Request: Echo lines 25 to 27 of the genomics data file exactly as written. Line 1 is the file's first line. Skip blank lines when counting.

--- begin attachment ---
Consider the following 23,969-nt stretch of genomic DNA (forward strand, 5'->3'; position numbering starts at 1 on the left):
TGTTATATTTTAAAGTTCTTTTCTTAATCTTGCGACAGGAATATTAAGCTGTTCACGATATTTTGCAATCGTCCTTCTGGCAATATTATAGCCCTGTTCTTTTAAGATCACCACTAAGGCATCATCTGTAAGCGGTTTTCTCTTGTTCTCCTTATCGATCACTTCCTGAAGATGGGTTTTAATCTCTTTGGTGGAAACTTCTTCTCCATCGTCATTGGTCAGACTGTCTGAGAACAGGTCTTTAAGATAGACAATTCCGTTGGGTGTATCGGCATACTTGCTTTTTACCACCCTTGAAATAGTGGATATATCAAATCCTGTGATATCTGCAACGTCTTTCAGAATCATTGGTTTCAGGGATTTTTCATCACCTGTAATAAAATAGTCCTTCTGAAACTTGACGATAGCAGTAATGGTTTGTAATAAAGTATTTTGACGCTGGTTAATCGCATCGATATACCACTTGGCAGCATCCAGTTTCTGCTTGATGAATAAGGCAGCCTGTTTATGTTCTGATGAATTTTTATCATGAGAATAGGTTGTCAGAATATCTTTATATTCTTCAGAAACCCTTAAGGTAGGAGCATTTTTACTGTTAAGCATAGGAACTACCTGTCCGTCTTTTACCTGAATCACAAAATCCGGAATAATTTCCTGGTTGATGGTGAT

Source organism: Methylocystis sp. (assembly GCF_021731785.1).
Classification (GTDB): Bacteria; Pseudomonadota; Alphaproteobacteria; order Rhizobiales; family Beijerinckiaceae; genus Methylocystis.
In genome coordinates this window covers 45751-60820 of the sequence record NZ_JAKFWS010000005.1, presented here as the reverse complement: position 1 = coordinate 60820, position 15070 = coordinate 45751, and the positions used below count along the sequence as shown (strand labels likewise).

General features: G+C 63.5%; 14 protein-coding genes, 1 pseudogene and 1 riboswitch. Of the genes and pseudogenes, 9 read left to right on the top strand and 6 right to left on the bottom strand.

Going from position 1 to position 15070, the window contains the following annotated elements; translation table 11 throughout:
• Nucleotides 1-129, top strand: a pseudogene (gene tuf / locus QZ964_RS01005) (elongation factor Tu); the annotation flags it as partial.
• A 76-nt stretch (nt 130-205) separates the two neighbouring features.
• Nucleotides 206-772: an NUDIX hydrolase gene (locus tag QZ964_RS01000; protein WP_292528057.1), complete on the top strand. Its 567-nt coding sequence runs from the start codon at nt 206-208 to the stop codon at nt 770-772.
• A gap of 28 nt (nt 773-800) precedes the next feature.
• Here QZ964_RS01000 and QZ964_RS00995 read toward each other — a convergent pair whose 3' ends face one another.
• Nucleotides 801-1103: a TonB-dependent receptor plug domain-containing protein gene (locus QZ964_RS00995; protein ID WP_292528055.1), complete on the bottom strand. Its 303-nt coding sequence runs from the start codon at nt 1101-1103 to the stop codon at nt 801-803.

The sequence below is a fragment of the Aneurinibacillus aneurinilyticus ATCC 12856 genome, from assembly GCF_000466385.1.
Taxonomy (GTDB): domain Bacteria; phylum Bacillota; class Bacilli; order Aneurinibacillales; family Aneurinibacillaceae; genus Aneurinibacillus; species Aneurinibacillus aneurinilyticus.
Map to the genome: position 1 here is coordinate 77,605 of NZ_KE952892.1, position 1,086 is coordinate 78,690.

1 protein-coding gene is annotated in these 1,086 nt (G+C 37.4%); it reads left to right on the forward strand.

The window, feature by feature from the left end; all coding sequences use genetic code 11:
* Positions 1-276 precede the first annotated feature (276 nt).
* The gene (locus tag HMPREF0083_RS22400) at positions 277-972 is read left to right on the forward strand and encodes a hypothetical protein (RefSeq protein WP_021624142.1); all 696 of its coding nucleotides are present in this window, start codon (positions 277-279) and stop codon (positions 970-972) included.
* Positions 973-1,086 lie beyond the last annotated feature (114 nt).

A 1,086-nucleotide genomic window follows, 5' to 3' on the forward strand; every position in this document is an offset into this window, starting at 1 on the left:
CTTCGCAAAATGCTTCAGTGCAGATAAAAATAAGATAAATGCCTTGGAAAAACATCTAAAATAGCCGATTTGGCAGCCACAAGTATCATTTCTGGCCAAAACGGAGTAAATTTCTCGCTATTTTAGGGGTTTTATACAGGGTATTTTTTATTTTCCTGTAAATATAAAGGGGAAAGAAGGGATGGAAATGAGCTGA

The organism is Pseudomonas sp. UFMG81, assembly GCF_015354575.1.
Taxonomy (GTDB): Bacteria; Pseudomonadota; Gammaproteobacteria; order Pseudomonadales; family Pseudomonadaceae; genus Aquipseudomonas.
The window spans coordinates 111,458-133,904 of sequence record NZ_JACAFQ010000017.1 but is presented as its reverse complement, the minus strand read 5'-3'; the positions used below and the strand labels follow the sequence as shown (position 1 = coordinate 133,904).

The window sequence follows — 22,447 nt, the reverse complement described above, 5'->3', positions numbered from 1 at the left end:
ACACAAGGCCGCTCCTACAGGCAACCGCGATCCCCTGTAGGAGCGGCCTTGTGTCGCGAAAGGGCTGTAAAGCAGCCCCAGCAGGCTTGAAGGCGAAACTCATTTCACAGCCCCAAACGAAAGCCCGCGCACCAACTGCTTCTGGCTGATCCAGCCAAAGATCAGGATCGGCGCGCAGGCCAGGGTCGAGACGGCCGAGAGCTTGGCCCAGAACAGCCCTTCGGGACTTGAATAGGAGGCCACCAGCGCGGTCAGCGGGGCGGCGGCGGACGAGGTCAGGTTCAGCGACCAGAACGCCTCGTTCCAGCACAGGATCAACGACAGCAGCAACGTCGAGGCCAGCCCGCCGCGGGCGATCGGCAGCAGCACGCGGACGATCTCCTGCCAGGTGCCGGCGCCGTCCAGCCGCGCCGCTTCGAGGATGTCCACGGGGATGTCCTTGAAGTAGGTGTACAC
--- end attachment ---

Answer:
Taxonomy (GTDB): Bacteria; Pseudomonadota; Gammaproteobacteria; order Pseudomonadales; family Pseudomonadaceae; genus Aquipseudomonas.
The window spans coordinates 111,458-133,904 of sequence record NZ_JACAFQ010000017.1 but is presented as its reverse complement, the minus strand read 5'-3'; the positions used below and the strand labels follow the sequence as shown (position 1 = coordinate 133,904).

The window sequence follows — 22,447 nt, the reverse complement described above, 5'->3', positions numbered from 1 at the left end: